Source: I've done one marathon, a 50k, and many, many, many runs at distances under that. I'm no expert just relaying what I've learned and come to understand. Hope you find it helpful.
The key to running marathons is, well, running. Strength training is important as well, as building your core and supporting muscles will aid in your overall stamina. I think most marathon training programs advise having a base of 15-20 miles/week, and are structured something like this:
Long, recovery, rest, run and strength, run, run and/or strength, rest, repeat
At the peak of training I think you get about 35 miles/week. I've seen a couple other posts by you asking about the Couch to 5k program, which I've heard is awesome. Keep in mind that's an 8 week program, and building up to a 10k takes additional time. You'll eventually see whether you have the desire to keep going or not. Marathons aren't for everyone, and they're not simple. I encourage everyone to try it out, I personally love running, but there are people out there who have zero desire to run for 3-6+ hours.
Training for a marathon is a commitment, and I encourage you to take it seriously if you really want to complete one. Don't skip runs, do the distance on the schedule, push yourself up those hills and try to get better each time, run those speed workouts with power, not letting tired muscles or hard breathing convince you to walk. Much of running is a mental game, figure out your breaking point and see if you can move past it, challenging yourself.
You can probably run a marathon within a year if you go about it smart and can remain dedicated that long. Training plans are 12-20 weeks, depending on intensity and who wrote them, then you need to add the additional time for the other milestone distances.
Another thing to keep in mind, and is different for everybody, is nutrition and hydration. On your long runs through training, you need to experiment with different calorie sources and hydration strategies, not only during your run, but the hours leading up to it. Do you need to drink a liter of water before you even start the run? Coffee? Coke? How about eating cereal, bagel, eggs, toast, banana, super green power smoothie, ice cream? What is it that helps you feel good during your run, is what you need to figure out.
Not eating enough, waiting too long to eat/drink, too much or too little water, electrolyte loss/intake can lead to nausea, bloating, cramps, exhaustion, etc. You can still most likely finish a race feeling like this, but your mind is very persuasive in telling you to give up.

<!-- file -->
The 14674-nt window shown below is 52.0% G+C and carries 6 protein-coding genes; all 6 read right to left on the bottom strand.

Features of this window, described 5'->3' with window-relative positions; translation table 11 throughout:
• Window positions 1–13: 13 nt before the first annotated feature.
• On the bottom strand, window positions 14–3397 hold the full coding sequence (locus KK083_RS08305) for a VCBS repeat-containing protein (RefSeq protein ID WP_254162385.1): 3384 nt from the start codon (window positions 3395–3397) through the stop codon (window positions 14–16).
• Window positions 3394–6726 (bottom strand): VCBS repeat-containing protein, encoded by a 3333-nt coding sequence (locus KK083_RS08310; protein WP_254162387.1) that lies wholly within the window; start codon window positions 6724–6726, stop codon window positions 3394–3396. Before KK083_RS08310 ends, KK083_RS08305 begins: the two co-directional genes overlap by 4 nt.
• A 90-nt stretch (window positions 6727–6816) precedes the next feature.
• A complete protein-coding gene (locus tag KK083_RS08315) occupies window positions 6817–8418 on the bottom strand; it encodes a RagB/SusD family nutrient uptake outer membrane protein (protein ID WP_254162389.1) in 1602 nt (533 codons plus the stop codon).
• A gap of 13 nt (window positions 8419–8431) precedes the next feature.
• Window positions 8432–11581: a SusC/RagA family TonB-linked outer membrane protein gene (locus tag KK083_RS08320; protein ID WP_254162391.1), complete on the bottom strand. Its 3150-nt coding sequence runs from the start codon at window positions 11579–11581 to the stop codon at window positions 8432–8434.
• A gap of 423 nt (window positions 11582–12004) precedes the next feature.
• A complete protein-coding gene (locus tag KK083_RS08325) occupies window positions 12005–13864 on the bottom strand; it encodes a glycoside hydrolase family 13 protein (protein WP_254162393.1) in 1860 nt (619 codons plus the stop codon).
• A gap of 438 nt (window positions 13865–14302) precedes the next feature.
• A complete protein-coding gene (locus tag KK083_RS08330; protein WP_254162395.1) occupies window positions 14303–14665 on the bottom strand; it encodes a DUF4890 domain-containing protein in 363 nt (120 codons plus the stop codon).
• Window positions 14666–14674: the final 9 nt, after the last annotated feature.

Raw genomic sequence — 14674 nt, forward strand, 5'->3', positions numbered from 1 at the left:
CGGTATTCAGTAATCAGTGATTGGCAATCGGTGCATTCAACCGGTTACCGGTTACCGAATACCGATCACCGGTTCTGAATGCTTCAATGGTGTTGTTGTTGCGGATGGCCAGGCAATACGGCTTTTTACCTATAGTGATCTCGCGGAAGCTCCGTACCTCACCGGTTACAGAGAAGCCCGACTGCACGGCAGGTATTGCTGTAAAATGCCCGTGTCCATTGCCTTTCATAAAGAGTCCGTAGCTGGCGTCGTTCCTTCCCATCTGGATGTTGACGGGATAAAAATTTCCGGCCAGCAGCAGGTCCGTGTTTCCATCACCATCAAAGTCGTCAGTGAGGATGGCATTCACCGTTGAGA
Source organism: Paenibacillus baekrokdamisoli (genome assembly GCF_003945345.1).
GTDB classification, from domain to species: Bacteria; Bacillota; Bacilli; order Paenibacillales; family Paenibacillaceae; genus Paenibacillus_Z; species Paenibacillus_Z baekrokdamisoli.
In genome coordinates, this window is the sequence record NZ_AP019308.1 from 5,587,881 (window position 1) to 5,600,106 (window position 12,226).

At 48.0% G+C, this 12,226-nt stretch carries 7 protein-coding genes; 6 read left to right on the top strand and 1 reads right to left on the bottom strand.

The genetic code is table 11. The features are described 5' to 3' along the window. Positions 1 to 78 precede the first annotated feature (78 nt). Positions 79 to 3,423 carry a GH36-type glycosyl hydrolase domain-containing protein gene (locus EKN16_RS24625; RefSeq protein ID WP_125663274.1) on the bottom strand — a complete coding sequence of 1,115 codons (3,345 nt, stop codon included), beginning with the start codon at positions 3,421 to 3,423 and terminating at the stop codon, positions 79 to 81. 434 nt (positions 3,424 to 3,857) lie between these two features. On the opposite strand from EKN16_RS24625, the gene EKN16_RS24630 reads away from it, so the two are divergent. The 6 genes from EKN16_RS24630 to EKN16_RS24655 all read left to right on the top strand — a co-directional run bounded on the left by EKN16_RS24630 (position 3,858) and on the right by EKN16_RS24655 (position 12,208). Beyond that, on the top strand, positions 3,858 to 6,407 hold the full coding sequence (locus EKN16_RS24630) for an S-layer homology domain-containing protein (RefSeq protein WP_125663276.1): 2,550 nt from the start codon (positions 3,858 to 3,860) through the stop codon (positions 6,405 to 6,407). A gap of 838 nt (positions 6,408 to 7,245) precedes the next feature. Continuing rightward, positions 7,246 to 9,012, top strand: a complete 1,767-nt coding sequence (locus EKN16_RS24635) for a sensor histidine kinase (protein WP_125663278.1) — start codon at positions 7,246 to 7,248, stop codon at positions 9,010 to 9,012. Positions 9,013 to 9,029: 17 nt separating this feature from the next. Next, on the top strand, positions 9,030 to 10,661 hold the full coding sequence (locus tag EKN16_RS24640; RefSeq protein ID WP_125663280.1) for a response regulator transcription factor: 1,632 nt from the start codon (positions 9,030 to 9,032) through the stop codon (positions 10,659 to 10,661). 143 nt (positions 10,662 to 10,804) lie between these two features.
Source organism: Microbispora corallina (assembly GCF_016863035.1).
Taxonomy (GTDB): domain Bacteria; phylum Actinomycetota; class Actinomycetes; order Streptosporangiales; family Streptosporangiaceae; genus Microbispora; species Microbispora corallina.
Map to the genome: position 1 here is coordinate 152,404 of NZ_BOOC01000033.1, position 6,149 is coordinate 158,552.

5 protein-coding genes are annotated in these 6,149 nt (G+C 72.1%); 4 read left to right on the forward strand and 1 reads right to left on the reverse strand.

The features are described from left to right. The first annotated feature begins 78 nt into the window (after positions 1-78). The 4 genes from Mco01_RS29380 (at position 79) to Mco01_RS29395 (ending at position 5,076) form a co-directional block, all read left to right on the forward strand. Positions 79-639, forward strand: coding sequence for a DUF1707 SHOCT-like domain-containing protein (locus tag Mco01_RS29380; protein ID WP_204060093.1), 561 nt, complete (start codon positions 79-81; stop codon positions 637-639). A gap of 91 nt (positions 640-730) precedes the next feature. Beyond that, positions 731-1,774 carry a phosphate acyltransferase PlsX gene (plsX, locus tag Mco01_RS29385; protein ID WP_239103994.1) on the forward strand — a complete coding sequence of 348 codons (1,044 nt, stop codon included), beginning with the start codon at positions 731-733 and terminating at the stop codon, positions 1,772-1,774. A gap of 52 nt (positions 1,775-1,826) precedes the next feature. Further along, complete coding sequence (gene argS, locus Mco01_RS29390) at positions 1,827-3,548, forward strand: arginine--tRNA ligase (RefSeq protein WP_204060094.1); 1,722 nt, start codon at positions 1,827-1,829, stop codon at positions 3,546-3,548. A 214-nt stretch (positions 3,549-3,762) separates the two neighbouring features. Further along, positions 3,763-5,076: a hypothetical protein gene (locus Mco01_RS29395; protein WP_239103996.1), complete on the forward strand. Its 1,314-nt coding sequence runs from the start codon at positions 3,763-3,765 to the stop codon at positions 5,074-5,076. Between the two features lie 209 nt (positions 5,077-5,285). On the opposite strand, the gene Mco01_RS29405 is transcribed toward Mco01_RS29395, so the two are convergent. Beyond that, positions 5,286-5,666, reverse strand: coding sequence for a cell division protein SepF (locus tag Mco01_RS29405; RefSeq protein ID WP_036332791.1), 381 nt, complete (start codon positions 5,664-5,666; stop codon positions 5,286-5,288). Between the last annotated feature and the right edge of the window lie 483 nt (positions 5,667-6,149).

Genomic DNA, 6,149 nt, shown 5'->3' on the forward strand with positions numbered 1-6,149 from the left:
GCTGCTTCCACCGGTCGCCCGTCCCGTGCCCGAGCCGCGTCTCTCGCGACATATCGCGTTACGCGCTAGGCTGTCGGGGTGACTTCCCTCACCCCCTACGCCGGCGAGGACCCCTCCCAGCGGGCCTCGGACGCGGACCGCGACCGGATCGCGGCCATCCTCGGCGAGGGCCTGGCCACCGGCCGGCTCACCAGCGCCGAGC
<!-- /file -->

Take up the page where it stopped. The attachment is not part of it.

Having the right shoes will help you a lot. Check out stores around you and see if any provide gait analysis. The plethora of running and athletics shoes is astronomical these days, so finding a knowledgeable person who can fit you in the right shoe is pretty critical to helping prevent injuries.
Getting clothes specific for the sport will help out too (especially for the proper seasons...running in 20 degrees in sweat pants instead of winter tights is a terrible idea!). Shirts, tanks, shorts, skirts, tights, socks, hats, etc can all drastically change a run, so find what brands, materials, and sizes work for you. Since you're a lady, I'd also highly recommend getting fitted for sports bras. I don't pretend to know much in that area, but if you don't have the right one, it can lead to unhappy times I've heard.
While road marathons have aid stations quite frequently, I'd still advise the purchase of a water bottle. I prefer handheld, but they have ones that slip into a belt or are strapped around you waist. You can also consider hydration packs (think CamelBak) specifically for running. Lots of pouches/pockets for food, phone and id, jackets, gloves, anything you might need on a long run.
Finally, this guy's done talking!
Last thing, I promise: enjoy yourself. Running is great! Whether you run solo, with a friend, or with groups of people, you have to enjoy it. If you pound through every step with frustration and a dismal outlook on the next x miles, it makes the run so much harder to complete, and even harder to lace up the next morning and do it again. Take in your surroundings, have conversations, solve problems...whatever it is that makes you happy, see if you can incorporate it in your run!